Arizona Court of Appeals upholds rights of Native American adoptive parents

The Goldwater Institute applauded a decision by the Arizona Court of Appeals that upheld the rights of adoptive parents in a case involving the controversial Indian Child Welfare Act.

That Act—which made headlines in a recent unrelated case involving a six-year-old California girl named Lexi—gives tribal governments broad powers to block adoption of Indian children by non-tribal members, according to a press release.

The Arizona decision involves a two-year-old girl known as “A.D.” who was taken from a drug-addicted mother shortly after birth and placed in the custody of a non-Indian foster family.  When the foster parents tried to adopt her, the Gila River Indian Community asked judges to transfer the case its own tribal court to block the adoption.

In their Aug. 11 decision, the judges held that the tribe acted too late.

“This decision comes as a great relief,” said Adi Dynar, in the release. Mr. Dynar is the Goldwater Institute attorney who argued the case.

“But it just highlights the problems with the Indian Child Welfare Act.  This law creates a separate and unequal legal system for children of Native American ancestry.”

Mr. Dynar is part of the team of Goldwater Institute lawyers challenging the constitutionality of the Indian Child Welfare Act in a federal civil rights case in Arizona federal court. A.D. is one of the children involved in that case, as well.

The Act, passed in 1978, applies to children who are “eligible” for membership in an Indian tribe, the release stated. It gives tribal governments powers equal to—and sometimes greater than—the rights of birth parents.

“Even if an Indian parent wants her child adopted, and doesn’t want the Act to apply, the tribe can override those wishes and block the adoption,” explained Mr. Dynar in the release.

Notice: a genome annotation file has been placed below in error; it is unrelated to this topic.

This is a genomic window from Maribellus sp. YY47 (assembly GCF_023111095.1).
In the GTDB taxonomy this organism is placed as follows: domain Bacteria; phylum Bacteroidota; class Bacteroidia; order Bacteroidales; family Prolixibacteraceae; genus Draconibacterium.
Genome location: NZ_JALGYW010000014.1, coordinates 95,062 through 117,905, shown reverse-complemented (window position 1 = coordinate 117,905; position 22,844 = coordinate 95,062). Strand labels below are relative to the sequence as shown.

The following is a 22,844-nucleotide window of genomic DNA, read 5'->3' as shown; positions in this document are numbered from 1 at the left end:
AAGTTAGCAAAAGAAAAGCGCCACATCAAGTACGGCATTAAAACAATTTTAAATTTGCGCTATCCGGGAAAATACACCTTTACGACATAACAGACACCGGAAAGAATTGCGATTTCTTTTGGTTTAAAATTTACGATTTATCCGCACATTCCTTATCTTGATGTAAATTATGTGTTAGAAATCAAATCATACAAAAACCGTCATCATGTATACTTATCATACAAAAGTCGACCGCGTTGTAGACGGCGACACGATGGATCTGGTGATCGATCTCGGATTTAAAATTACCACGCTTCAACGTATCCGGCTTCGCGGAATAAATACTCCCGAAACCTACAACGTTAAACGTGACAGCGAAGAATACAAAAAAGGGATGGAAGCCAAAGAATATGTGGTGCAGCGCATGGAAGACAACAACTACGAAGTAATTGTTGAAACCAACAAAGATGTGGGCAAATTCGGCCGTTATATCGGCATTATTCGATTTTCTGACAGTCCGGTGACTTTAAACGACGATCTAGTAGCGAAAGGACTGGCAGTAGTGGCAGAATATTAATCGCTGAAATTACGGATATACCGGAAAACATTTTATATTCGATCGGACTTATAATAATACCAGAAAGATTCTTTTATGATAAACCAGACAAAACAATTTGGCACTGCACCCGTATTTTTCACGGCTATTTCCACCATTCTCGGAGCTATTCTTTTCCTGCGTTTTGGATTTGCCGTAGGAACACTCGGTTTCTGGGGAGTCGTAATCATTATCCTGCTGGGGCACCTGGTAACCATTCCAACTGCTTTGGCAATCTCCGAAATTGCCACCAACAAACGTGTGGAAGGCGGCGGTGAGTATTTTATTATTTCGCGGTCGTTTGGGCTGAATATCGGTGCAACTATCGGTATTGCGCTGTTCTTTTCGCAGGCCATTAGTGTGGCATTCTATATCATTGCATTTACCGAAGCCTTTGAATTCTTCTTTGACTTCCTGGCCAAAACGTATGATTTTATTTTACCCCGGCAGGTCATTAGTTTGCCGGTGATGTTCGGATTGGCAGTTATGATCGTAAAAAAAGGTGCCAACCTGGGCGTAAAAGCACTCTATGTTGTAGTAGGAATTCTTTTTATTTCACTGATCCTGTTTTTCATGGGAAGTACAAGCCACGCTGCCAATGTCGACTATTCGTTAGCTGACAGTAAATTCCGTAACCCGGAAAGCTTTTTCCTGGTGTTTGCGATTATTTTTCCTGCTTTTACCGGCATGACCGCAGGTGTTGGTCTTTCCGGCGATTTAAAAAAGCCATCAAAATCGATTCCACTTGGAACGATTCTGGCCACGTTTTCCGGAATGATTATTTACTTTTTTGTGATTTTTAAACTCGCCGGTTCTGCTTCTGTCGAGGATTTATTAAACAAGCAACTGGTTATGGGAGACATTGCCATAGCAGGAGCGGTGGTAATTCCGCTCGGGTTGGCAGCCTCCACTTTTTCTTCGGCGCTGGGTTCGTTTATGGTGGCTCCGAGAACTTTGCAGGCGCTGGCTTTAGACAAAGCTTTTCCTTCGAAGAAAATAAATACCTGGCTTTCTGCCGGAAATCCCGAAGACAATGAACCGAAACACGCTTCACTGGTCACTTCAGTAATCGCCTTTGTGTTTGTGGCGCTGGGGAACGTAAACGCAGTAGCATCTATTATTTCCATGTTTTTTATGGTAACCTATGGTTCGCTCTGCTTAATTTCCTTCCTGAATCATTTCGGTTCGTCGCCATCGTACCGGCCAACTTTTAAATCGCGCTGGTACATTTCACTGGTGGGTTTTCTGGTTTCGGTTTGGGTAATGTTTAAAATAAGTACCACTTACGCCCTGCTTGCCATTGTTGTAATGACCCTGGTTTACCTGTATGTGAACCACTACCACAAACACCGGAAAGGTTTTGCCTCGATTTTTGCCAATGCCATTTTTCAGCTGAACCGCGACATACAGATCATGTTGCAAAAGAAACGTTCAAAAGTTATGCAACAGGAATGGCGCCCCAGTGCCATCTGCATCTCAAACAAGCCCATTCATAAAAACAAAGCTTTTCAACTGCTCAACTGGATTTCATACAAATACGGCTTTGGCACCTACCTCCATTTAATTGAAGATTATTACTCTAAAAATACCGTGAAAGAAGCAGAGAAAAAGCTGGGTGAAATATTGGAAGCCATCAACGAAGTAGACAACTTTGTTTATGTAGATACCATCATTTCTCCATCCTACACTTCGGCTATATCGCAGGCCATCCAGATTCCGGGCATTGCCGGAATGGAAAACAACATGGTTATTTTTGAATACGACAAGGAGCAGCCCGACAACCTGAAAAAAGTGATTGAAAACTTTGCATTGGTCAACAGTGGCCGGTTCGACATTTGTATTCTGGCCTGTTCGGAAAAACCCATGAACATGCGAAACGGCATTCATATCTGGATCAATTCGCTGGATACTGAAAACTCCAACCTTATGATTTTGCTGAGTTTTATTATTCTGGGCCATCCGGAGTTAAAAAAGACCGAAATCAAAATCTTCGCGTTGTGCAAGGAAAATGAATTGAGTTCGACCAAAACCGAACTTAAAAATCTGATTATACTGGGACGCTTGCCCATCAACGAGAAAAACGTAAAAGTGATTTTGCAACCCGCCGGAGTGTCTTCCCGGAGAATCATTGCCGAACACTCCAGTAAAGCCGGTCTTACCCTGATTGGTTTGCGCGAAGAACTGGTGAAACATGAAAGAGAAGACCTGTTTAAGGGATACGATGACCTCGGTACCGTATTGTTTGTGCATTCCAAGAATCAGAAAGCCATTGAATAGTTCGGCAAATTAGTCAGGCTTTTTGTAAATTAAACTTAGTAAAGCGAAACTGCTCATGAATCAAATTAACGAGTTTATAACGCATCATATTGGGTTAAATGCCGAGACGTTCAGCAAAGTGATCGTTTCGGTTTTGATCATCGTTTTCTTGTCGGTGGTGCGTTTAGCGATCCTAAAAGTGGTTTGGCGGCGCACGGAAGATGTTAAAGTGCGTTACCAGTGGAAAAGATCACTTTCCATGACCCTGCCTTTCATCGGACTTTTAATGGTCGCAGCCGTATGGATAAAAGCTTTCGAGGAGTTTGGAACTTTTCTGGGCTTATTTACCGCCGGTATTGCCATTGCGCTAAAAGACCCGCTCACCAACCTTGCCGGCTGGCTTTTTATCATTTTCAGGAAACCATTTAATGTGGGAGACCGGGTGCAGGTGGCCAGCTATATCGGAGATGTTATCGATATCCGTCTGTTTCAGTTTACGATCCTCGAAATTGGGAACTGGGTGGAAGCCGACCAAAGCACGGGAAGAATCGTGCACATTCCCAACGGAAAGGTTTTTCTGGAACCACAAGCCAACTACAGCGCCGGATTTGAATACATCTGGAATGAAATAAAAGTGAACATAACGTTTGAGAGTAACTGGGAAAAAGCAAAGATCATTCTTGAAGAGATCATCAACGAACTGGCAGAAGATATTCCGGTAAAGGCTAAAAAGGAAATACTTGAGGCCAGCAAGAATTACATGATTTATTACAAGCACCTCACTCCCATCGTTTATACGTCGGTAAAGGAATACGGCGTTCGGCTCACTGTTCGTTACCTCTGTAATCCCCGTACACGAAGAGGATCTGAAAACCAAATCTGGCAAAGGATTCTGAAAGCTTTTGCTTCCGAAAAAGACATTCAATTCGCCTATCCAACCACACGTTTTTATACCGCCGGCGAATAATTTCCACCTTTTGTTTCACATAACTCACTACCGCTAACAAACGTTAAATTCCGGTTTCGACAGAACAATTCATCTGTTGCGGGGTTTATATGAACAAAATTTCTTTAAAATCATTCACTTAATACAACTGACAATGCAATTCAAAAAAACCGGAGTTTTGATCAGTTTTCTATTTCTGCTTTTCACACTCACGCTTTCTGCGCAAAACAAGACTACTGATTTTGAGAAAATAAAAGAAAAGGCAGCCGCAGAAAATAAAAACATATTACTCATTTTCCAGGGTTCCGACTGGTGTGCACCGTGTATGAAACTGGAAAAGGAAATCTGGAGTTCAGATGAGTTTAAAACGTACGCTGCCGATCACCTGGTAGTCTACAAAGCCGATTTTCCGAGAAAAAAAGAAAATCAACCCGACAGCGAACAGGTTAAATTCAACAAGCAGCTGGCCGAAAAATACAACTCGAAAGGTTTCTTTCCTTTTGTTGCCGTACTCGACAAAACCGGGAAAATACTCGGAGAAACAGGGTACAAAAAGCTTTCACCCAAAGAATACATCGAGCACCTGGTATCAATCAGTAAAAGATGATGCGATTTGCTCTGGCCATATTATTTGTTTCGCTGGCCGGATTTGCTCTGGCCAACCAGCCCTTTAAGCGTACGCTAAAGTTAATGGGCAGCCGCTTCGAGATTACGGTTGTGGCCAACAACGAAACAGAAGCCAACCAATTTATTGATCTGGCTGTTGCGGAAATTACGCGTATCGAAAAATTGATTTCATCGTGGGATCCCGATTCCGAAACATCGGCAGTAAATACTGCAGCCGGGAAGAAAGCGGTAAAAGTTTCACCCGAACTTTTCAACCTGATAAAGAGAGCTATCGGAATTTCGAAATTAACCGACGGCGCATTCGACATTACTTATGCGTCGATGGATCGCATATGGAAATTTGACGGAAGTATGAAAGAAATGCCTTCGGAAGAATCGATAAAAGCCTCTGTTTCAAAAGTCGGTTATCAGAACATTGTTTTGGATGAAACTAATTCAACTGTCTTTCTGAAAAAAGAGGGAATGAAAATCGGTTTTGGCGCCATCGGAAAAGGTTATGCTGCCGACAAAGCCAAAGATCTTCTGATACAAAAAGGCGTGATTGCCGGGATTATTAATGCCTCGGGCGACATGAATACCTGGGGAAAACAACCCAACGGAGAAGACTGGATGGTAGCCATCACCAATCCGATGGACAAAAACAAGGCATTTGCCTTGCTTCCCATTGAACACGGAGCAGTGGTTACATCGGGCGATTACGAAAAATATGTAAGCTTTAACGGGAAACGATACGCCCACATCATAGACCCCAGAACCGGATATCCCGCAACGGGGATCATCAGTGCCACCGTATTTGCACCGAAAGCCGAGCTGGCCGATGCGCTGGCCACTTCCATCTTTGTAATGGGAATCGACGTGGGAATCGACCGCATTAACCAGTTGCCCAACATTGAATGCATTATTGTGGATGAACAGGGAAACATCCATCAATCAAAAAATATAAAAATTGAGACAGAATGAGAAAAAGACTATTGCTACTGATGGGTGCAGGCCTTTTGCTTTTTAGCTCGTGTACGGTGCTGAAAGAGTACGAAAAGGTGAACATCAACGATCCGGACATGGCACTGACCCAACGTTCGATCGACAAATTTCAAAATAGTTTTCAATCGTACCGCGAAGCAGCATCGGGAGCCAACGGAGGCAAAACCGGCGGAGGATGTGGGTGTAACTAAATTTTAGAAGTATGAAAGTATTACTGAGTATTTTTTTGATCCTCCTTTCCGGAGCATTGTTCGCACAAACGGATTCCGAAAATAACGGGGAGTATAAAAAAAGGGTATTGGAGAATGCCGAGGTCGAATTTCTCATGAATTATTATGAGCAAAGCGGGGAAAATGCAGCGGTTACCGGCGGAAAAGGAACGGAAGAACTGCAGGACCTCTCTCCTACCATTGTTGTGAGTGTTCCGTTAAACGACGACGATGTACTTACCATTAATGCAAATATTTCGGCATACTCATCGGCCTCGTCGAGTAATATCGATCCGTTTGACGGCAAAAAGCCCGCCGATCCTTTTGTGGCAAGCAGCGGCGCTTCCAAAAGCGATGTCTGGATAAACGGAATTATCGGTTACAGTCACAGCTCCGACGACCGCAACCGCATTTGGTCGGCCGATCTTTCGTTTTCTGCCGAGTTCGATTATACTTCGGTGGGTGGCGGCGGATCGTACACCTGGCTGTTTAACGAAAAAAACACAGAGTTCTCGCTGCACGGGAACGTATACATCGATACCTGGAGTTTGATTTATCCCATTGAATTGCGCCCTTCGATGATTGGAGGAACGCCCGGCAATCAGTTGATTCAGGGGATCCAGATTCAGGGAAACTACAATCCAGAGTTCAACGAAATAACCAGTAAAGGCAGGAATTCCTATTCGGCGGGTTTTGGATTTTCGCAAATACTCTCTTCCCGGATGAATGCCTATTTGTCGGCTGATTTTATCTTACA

Federal law forbids racial discrimination in all adoption cases—but contains one exception: Indian children.

“They’re the only people it’s legal to discriminate against on the basis of race,” said Mr. Dynar in the release. “But it’s important to remember: all Indian children are citizens of the United States, entitled to constitutional protections.”

The Aug. 11 court decision noted that the tribe had many opportunities over the previous two years to find A.D. an adoptive home with tribal members, but none proved workable. Only after the birth mother’s parental rights had been terminated by court order did the tribe try to take over the case.

“By not moving to transfer jurisdiction before termination of the biological parents’ rights,” the court held, “the [tribe] effectively waived its right” to do so, the release stated.

Because the Act tries to block adoptions of Indian children by non-Indians, Native American children are often stuck in foster care much longer than children of other races, noted Mr. Dynar in the release.

Because the Act doesn’t focus on the child’s best interests, courts often don’t consider a child’s psychological need for stable and permanent homes.  That means Indian children are often moved from one home to another through the course of their lives, according to the press release.

“We’re very grateful that the court has laid this case to rest and ensured that A.D. will have a bright future with a loving adoptive family,” Mr. Dynar said in the release.

Learn more about the Goldwater Institute’s work to ensure equal protection for all children at http://equalprotection.org.

The Scottsdale Independent is published monthly and mailed to 75,000 homes and businesses in Scottsdale.

You are encouraged to leave relevant comments but engaging in personal attacks, threats, online bullying or commercial spam will not be allowed. All comments should remain within the bounds of fair play and civility. (You can disagree with others courteously, without being disagreeable.) Feel free to express yourself but keep an open mind toward finding value in what others say. To report abuse or spam, click the X in the upper right corner of the comment box.